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Northeast Louisiana sports a wide range of habitats, from the dry sandy piney hills on the west to the sticky black clay of the Mississippi River's jungle-like plains on the east. In between, there are rivers, wetlands, cypress swamps, pine forests, and reservoirs. 

As a result, visiting birders can discover a wide range of birds, including yellow Prothonotary Warblers, Pileated Woodpeckers and Roseate Spoonbills. Waterfowl and shorebirds are prominent in the region. Pastures, shrublands, and aquaculture impoundments produce a great diversity of birds in a small area, including Wood Storks, White-faced Ibis and Painted and Indigo Buntings. Upland regions provide opportunities to see piney woods dwellers like the rare Red-cockaded Woodpecker, along with Brown-headed Nuthatches and Henslow’s Sparrows.

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Reservoir birding is big throughout the northeastern portion of Louisiana. Located amidst forested areas, these artificial water bodies have proven attractive and safe harbors for winter waterfowl and many associated waterbirds, including some rare/vagrant loons and grebes. A quick winter visit to these reservoirs can easily boost a birder's day list by two to three dozen species of waterfowl, grebes, loons, and raptors. This region's must-see reservoirs for winter birders include Caney Creek and Chatham Lake in Jackson Parish, D'Arbonne Lake in Union Parish, and Poverty Point Reservoir State Park in Richland Parish.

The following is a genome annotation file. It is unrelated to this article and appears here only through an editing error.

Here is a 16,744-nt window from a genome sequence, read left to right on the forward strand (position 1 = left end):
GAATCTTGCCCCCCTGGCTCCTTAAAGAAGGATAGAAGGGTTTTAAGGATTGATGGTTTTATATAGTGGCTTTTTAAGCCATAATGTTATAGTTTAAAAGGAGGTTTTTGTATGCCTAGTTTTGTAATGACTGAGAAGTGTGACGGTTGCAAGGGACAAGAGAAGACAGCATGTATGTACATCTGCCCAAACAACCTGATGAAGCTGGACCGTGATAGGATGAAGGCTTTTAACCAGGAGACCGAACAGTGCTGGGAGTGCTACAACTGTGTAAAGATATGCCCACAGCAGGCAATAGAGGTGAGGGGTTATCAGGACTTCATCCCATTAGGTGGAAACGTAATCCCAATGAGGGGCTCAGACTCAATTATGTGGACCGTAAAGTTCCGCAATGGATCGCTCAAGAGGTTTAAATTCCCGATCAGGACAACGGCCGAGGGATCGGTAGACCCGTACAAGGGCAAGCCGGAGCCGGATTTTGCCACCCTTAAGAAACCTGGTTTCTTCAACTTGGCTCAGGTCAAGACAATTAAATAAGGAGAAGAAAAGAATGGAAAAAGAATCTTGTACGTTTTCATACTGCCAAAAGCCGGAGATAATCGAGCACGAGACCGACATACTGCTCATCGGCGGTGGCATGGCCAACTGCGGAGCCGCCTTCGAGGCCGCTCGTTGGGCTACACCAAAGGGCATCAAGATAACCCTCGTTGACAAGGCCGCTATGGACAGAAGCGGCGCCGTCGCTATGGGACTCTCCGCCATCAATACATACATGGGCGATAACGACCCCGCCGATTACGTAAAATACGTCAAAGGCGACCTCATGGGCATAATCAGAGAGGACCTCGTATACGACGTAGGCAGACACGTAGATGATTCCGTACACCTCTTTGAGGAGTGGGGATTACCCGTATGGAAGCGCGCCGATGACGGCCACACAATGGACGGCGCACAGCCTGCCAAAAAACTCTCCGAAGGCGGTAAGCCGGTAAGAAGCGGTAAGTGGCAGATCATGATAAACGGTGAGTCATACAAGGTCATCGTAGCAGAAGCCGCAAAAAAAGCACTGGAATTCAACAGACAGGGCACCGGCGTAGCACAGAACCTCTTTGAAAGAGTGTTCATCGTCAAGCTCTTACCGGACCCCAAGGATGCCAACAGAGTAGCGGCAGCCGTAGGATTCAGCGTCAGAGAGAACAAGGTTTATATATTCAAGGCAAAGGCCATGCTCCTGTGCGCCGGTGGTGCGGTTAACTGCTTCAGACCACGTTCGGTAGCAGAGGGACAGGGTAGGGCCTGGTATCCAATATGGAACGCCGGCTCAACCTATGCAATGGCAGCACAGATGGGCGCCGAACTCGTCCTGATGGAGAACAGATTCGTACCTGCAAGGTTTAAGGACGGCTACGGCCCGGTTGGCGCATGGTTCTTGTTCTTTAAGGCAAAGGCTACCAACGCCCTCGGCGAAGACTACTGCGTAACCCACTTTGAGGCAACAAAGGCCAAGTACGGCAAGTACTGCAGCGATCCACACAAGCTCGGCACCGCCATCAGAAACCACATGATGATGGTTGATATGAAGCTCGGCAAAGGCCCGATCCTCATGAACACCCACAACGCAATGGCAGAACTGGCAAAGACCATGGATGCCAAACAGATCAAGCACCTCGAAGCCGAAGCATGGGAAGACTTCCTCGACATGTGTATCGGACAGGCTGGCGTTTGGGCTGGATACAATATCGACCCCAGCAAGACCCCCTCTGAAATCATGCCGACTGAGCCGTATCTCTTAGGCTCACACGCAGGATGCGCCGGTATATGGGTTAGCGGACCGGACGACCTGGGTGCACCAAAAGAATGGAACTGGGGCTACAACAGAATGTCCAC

For the archaeologically-inclined naturalist, Poverty Point World Heritage Site is just a short drive north of Poverty Point Reservoir. It’s a comprehensively interpreted prehistoric site constructed 3,400 years ago as a religious and trading center. It also offers a nice nature trail system.  Birders will find species ranging from Acadian Flycatchers to Winter Wrens and everything in between.

Remote chunks of wilderness include Upper Ouachita National Wildlife Refuge in northern Union Parish near the Arkansas line and the Tensas River National Wildlife Refuge near the Mississippi River in Madison Parish. Both sites are known to host Golden Eagles in winter. 

Visiting birders from the east or north might want to stop first at Black Bayou Lake National Wildlife Refuge. The site offers comprehensive birding information and scores of species-spotting opportunities. In fact, 231 species have been recorded at the site.